We parked a short distance down a logging spur, just off Adam Road (~850 m). Only the week prior, the snow was piled at least forty-five centimetres high on the place we were now parked. That’s a lot of snow melt in seven days! Seeing how fast the snow is melting brought a smile to my face, as it’s a sure sign of summer ahead. At the same time, I groaned a little, knowing that we would be trekking through some sloppy conditions.

 

 

Total Distance: 9.9 km
Starting Elevation: 886 m
Maximum Elevation: 1819m
Total Elevation Gain: 943 m
Total Time: 6 hours

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Newcastle Island Hike – April 22, 2017

–submitted by Sherry Durnford

We caught the first ferry of the day at 10 am to Newcastle Island, entertained by tales of Captain Hans.  We knew, thanks to Peter’s meteorological research that rain was about to beset us but it had held off so far.   Very casual, we had lots of stops to admire views and breathe in the salt air.  Small wildflowers abounded and low tide conditions revealed many sandstone formations.  After a brief snack break circumnavigation of the island continued…then circumnavigation of Maillard Lake, then lunch break overlooking the float plane base.  Ah, the postponed rainfall started and left us scrambling for our waterproof gear.  After lunch, we visited the sandstone quarry and enjoyed reading the great historical signage in the quarry.  Then, back to the ferry for a 2:30 sailing back to Nanaimo.   Wet but not cold, we trotted back to our cars, happy to have had a leisurely stroll on Newcastle!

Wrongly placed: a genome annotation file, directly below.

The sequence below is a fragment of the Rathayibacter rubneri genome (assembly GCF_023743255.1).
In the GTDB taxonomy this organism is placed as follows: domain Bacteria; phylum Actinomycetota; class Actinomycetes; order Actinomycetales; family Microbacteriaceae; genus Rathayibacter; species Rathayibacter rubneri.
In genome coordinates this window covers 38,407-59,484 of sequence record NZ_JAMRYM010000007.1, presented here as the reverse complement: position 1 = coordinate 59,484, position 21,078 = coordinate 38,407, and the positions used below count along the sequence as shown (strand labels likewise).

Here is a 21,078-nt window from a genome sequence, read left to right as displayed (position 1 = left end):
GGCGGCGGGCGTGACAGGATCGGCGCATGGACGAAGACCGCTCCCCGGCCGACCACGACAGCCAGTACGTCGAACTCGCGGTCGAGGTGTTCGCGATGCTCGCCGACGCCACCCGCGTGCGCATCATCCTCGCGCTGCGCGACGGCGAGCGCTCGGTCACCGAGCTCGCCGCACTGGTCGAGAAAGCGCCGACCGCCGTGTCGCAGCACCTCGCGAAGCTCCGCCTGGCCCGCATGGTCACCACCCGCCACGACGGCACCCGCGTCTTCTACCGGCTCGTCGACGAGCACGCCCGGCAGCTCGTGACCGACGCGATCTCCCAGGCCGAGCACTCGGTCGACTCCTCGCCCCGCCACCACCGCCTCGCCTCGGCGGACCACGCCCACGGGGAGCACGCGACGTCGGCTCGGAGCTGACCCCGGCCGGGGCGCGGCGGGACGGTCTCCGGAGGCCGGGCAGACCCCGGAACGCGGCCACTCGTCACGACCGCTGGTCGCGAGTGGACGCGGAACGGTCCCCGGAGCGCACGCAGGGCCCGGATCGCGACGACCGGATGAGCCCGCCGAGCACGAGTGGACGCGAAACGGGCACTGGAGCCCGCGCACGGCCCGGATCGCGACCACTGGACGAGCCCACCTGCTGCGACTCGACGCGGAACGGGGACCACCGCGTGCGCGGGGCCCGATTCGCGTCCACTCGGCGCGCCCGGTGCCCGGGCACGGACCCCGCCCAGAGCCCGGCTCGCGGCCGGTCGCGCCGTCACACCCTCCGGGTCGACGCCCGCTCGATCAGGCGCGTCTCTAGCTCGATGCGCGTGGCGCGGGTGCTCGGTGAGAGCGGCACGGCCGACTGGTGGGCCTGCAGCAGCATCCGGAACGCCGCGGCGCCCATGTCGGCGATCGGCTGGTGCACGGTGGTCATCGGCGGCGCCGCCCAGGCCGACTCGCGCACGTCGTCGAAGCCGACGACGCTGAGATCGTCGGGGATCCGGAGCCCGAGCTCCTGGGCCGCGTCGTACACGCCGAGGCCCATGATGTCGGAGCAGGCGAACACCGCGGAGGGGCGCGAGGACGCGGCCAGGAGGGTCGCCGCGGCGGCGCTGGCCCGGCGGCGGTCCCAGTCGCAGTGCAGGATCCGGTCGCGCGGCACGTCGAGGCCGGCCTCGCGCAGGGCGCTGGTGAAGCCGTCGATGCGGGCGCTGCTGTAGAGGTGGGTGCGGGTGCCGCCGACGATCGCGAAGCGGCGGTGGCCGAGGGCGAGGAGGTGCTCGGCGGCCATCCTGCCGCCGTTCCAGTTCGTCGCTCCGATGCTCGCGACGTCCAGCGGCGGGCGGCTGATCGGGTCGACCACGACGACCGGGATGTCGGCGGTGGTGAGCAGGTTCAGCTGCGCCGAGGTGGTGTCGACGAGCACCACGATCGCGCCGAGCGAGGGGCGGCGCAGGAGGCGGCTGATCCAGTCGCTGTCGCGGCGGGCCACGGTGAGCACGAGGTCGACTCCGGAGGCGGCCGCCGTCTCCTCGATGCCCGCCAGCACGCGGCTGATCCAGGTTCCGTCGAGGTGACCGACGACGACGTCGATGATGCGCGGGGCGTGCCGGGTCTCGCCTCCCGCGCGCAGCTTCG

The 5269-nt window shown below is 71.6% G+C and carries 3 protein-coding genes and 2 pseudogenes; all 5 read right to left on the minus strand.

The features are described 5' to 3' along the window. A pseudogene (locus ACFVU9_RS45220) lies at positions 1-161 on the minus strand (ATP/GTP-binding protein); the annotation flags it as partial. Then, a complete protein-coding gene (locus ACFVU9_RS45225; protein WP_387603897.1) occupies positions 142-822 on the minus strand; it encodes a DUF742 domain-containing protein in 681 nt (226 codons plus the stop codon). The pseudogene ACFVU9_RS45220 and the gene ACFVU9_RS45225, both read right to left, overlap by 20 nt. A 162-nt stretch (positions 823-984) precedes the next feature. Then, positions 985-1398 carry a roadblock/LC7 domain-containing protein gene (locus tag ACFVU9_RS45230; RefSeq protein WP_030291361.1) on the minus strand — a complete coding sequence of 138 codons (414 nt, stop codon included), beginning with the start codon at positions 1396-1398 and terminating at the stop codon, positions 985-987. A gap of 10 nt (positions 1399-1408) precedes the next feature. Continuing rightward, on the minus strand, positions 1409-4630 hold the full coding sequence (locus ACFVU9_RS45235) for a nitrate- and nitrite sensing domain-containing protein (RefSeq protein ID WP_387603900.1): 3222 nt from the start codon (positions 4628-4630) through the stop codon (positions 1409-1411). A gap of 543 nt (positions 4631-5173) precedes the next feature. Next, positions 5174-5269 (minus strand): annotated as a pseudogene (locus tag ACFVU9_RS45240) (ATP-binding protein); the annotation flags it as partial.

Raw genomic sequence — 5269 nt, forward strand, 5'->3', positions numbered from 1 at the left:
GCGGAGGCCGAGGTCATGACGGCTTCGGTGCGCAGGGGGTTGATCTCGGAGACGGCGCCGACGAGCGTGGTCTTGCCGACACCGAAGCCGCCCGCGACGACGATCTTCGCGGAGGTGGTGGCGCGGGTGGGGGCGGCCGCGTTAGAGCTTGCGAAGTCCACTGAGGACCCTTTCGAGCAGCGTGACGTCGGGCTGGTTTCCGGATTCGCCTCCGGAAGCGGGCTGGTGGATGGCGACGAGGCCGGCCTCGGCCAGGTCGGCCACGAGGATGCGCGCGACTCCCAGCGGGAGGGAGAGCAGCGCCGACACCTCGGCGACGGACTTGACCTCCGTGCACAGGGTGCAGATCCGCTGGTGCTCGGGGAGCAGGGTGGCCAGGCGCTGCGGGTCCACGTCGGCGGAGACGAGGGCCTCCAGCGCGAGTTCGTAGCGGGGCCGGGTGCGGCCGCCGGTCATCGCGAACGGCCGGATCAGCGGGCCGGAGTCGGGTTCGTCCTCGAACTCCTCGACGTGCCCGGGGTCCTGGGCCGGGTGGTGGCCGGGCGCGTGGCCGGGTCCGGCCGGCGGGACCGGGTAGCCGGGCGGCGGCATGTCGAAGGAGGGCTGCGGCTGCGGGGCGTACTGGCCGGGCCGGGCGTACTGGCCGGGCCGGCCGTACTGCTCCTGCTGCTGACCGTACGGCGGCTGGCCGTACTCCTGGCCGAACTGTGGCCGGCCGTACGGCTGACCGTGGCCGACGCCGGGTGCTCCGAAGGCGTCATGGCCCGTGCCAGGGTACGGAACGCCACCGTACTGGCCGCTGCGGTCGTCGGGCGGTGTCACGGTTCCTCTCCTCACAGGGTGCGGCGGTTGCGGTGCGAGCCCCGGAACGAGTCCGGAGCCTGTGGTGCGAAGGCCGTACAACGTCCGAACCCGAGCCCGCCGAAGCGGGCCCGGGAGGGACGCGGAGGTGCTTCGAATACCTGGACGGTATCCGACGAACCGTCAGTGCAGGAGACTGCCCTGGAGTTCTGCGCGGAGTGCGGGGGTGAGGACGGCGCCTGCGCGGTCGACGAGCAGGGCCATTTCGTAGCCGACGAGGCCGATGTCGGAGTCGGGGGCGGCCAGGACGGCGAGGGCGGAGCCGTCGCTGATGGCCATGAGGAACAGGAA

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Moonset and Sunrise

–submitted by John Robertson

The moon was shining, and the pre-dawn night was just beginning to brighten when we set out under the light of headlamps on the White Pine trail, just south of the Nanaimo River. Within 20 minutes, the twilight had brightened enough that headlamps were unnecessary, despite the disappearance of the moon behind a bank of cloud.

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Alberni Inlet Stage I

–trip report submitted by Ken Warren
–Photos submitted by Kerry Hart

Although the weather forecast was not encouraging, we had a dry day on the Alberni Inlet Trail.  Our start time was delayed by bridge inspections on the China Creek Road, but we set out from Ship Creek around 11 o’clock.  The first stretch is impressive old growth fir and cedar opening up into views of the valley with Arrowsmith Massif obscured by clouds. Frogs to the left and right cheered us along the trail.

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Hidden Waterfall

–submitted by John Robertson

Under cloudless skies, 2 of us set out from Ladysmith at 7 am, to find a waterfall high on Banon Creek.  Our route started on some of the more popular trails above town, allowing us to enjoy views at the lookout, Heart Lake, and Stocking Lake.

From Stocking Lake, we cut through the bush to the Banon logging road, then up a side road. From there, we were into heavy bush and steep terrain. We let our ears guide us to the roar of the creek.  We found that it was cascading down a steep canyon, visible, but not approachable.